What Are The Best Linux Distributions Available To You?

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The world of operating systems has been practically dominated by Microsoft Windows for several consecutive decades now, although Apple software is also out there on associated pieces of technology. Some growth and innovation in the netbook and laptop markets also see new players like Chrome operating systems from Google, but for the most part, Apple and Microsoft rule the scene.

Despite all this, Linux has hung around, catering to a select base of users. Some individuals prefer it at an enthusiast level as either a complement or even a replacement for corporate software, and some companies like using it because the very nature of Linux distributions means they can be had freely.

Whatever your reason for being curious, you might be in a position where you are wondering what the best Linux distributions are at the point in time you are in. It’s not a question quickly answered, as one single distribution rarely proves best for all uses and cases. In fact, what you intend to use a Linux distribution for will often determine just which one is going to prove the most optimal choice for you.

The first thing you should establish is your minimum system specifications on the computer or device you intend to run a Linux distribution on. Most of the time, such distributions will need fewer resources than another operating system, which is something many Linux users love, so you’re probably safe. Still, you don’t want to get a distribution you can’t run. In fact, you should verify you can run it well.

Secondly, consider if you are going to have it share a machine or have a computer all to itself as a secondary computer. Some Linux distributions coexist with other operating systems better than others.

Third, ask yourself what your intentions are? If you’re looking for an alternative operating system because you’re tired of the instability and cumbersome controls often associated with Microsoft Windows, then looking for a stable beginner system should be your goal for the best fit. On the other hand, if you’re looking for something to support a gaming rig, you want something that uses far fewer resources than Windows, so your games have more dedicated power, yet, you also want options for specific controls over components and possibly even overclocking for your CPU and graphics card.

One final decision you should make is whether you want to buy a retail package or download the freeware kernel of a particular distribution. A retail package might be more convenient and easy to install and use, and might even come with some support. Then again, you are paying for something that could be free for you.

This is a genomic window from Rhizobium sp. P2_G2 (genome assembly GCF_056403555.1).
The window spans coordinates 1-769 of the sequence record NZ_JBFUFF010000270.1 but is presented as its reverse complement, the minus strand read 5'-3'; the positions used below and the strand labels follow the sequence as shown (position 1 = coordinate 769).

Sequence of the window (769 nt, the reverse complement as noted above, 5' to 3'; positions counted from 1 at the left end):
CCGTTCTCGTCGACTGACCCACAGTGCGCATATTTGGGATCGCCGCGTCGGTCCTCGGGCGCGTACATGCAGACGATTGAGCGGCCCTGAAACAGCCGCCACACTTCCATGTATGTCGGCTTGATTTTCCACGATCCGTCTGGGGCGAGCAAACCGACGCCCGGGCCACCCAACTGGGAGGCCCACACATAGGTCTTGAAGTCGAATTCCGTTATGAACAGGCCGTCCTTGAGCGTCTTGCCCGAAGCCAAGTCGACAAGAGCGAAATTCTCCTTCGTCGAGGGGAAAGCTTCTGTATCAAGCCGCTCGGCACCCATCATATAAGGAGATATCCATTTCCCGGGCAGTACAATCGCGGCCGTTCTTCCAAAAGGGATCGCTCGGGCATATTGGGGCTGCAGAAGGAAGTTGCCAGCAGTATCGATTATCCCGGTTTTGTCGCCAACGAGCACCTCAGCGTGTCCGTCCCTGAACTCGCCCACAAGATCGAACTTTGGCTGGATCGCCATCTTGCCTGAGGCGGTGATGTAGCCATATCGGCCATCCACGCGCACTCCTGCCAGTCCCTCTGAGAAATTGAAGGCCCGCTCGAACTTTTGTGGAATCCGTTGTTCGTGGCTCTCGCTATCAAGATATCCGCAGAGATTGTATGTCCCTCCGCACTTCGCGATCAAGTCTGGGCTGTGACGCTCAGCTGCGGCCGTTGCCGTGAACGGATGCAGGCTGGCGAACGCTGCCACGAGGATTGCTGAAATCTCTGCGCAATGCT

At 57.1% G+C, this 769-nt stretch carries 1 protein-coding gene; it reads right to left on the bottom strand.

It’s not a bad idea to ask around or look online. PC sites are always updating their lists of the best Linux distributions available to reflect the current state of affairs, and any Linux enthusiasts you know are probably going to be more than happy to discuss things with you since they can show off their knowledge and expertise.

A growing demand for open source talents

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The annual report on employment in the open source sector released by the Linux and Dice Foundation is available. This report shows that opportunities are growing for qualified open source professionals.

The survey was conducted among more than 750 hiring managers and 6500 Open Source professionals. The summary of the conclusions of this report is very positive and shows some significant changes since the 2017 report:

Hiring open source talent is a priority for 83% of recruiters, up from 76% in 2017.

Linux is back among the most popular open source skill categories, making it knowledge required for most entry-level open source careers.
Containers are rapidly gaining in popularity and importance, with 57% of hiring managers seeking this expertise, up from only 27% last year.

There is a gap between the views of hiring managers and information technology professionals on the effectiveness of efforts to improve diversity in the industry.

Hiring managers move away from hiring external consultants and choose to train existing employees on new open source technologies and help them obtain certifications.